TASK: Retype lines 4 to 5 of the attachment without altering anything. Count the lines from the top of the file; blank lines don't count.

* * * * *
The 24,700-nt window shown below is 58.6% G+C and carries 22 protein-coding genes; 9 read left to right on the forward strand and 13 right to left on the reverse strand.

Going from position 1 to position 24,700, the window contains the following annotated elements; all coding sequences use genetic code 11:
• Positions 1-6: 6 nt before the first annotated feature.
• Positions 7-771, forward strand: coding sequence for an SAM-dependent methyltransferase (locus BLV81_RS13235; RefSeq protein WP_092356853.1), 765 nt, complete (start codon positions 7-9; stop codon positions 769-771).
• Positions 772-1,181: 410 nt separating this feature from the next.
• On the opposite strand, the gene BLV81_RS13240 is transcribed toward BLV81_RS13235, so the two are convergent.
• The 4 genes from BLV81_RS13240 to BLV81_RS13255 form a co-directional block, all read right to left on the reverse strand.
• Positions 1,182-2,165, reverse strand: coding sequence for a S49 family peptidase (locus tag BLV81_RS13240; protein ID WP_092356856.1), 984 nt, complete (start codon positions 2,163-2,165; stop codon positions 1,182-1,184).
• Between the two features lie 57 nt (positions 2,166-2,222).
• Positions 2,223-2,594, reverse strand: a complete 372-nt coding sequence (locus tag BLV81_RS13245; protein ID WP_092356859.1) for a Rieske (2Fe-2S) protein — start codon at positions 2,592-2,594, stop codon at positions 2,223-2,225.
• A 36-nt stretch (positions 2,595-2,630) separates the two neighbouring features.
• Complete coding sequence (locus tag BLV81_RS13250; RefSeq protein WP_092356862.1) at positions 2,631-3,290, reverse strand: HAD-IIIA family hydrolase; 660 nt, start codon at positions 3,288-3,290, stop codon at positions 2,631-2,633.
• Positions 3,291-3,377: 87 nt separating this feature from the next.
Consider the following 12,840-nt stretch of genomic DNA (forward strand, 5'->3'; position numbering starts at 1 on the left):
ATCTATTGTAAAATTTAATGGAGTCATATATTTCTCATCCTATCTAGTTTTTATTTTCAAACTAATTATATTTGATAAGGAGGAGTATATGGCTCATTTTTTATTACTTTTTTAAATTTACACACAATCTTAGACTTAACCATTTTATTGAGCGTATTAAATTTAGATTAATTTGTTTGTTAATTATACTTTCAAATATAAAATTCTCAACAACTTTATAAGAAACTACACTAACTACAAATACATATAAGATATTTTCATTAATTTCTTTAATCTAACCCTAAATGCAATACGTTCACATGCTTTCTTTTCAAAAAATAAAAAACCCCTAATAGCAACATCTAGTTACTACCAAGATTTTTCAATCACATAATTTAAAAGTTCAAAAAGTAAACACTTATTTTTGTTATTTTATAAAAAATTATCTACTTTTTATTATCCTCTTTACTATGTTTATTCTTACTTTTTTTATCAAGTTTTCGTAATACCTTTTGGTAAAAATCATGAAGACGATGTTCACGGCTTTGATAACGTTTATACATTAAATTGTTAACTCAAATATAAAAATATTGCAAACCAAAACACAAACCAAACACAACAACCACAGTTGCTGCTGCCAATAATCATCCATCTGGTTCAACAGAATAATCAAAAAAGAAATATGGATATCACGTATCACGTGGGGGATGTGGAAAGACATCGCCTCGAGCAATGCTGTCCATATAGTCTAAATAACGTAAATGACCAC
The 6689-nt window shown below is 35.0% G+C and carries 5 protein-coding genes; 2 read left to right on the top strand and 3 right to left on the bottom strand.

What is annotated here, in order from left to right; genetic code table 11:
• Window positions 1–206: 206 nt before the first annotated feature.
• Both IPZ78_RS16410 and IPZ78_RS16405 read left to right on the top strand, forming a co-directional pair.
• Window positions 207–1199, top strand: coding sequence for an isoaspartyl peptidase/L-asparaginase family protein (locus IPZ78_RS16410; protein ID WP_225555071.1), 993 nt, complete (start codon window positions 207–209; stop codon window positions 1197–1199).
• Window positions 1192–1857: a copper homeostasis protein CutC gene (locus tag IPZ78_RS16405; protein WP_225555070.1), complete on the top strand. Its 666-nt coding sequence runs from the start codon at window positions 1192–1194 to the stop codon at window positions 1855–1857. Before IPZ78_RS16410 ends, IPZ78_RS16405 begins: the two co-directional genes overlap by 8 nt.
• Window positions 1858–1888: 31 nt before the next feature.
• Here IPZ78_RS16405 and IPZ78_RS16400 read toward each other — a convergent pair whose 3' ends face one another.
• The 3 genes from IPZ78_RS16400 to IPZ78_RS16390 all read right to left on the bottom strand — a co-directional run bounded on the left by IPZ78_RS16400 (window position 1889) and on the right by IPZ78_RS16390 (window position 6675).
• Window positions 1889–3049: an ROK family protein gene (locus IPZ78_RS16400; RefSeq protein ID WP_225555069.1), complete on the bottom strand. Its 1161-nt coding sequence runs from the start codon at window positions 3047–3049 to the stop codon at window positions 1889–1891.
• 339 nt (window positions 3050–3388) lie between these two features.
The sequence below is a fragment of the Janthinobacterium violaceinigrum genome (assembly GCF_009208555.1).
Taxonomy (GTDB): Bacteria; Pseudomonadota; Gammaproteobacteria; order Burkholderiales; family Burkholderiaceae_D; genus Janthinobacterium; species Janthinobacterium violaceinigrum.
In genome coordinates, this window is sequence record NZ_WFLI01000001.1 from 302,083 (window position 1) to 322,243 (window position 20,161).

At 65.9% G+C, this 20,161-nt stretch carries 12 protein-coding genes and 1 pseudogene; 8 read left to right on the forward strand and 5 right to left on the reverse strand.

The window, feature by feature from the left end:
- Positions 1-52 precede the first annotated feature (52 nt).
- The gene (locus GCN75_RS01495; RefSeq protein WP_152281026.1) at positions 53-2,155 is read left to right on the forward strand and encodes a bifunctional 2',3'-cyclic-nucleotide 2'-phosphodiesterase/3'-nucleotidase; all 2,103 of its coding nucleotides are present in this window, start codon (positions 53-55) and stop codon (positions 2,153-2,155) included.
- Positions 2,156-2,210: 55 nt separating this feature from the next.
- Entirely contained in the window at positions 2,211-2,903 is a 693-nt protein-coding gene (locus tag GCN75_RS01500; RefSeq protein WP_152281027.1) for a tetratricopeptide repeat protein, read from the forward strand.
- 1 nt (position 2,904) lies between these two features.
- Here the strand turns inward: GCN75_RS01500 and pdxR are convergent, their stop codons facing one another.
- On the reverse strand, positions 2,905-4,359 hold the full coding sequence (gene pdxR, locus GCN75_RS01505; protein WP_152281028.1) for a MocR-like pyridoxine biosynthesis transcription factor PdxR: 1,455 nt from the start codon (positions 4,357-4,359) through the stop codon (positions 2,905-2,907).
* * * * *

• Positions 7-771, forward strand: coding sequence for an SAM-dependent methyltransferase (locus BLV81_RS13235; RefSeq protein WP_092356853.1), 765 nt, complete (start codon positions 7-9; stop codon positions 769-771).
• Positions 772-1,181: 410 nt separating this feature from the next.